The value of a college education and its relevance to this century’s world of work is being questioned around dinner tables, in high schools and college dorms, in the national media, by governors and legislators, and by President Obama in his State of the Union address. Many of these conversations have focused on liberal arts institutions because economic factors, low job placement rates, and an ever-increasing tuition price tag have opened the door for critics to vilify these institutions as little more than petty thieves stealing from the uninformed. In fact, in efforts to help families make more educated decisions, private companies as well as the Department of Education, with its College Scorecard, have developed tools to measure and rate schools based on factors such as cost, graduation rate, loan default rate, median borrowing, and employment.
The prevailing argument is that students should study or major in something “employable,” something that is directly correlated to a job in a high paying career field. This view is espoused by many parents and national leaders, including politicians on both sides of the aisle. Many have called for additional STEM majors as well as eliminating funding for “softer” disciplines. North Carolina’s recently elected Governor Pat McCrory has stated publicly that he is against taxpayer dollars supporting disciplines such as Philosophy and Women & Gender Studies because they “have no chance of getting people jobs.”
However, Governor McCrory and others are operating under a false assumption: that a student’s area of study dictates his or her employability. As I stated in my Op-Ed in the Charlotte Observer, a specific academic focus is not required to secure employment nor is directly correlated with success in many careers such as account management, consulting, marketing, program and project management, analyst, sales, research, and many more. In his rebuttal to Governor McCrory, Wake Forest Professor of Classics Michael Sloan explains how college students are trained through a liberal arts curriculum to develop valuable skills and competencies that employers seek. Robert Zimmer, president of the University of Chicago, echoes this sentiment in his AAC&U article. The true problem, then, is that most colleges and universities do not provide their students with sufficient guidance and support to connect their interests, values, strengths and skills to the world of work.
At Wake Forest, through the support of President Nathan Hatch and the work of the Office of Personal & Career Development, we have significantly increased the resources available to students. While other institutions are cutting career office budgets by an average of 16% this year, Wake Forest is boldly investing millions of dollars in personal and career development. In fact, Wake Forest’s approach has been so transformative that our office has fielded inquiries and visits from over 100 institutions to learn more about our model and successes. To address these important issues and the demand for more information by all higher education institutions, Wake Forest hosted a national conference in April 2012 entitled “Rethinking Success: From the Liberal Arts to Careers in the 21st Century” which examined role and value of a liberal arts education.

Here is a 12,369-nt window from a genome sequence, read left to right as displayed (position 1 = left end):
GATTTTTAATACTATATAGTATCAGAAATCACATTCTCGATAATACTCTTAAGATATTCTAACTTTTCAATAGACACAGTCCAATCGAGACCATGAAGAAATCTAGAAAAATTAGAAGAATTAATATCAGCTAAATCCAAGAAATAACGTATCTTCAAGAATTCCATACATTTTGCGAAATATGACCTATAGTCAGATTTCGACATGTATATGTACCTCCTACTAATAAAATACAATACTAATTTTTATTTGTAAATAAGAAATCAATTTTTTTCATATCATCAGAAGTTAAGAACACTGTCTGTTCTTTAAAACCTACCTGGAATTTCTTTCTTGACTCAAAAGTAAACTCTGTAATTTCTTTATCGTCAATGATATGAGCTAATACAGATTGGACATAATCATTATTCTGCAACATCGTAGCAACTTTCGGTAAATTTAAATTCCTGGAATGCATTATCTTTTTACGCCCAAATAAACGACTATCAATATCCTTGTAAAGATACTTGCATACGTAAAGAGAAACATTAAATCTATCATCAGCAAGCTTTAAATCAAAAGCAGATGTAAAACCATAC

One of the main drivers of our success has been the holistic approach we take to personal and career development. As described in a recent AAC&U article, our students are contacted as early as their first year on campus and kept engaged through innovative career courses, partnerships with faculty, alumni and employers, and other innovative programs. Students are taken through a progression of four questions: “Who am I?” “What shall I do?” “How will I get there?” and “Once there, how will I be successful?” While career offices at most schools focus exclusively on the third question related to job search skills and job development, the OPCD guides Wake Forest students navigate each stage of the process with clarity, competence, and confidence.
Additionally, we are partnering with employers – many of whom are alumni and parents – to not only provide our students with increased exploratory opportunities and connections for full-time jobs and internships, but to also better understand the needs of the marketplace. Subsequently, our students can make informed decisions about their career interests and be well-prepared for networking, interviews and on-the-job success. Employer partnerships resulted in several recent career exploration opportunities: A career trek to Bermuda for 17 students over spring break to meet with executives in the insurance and risk management industry; job shadowing at local organizations for over 60 students in the College To Career courses; career treks for 45 Wake Forest students to Chicago, San Francisco, and Washington, D.C. in partnership with the University of Chicago and Stanford University; and a career trek to Washington, D.C. for 20 students to network with nine hot startups who are actively hiring college students.
We are very fortunate at Wake Forest to have an administration that has committed to making personal and career development a mission critical component of the undergraduate student experience. Parents, encourage your student to take advantage of the extensive resources available. No matter where your student is in in the process, the OPCD is ready to help.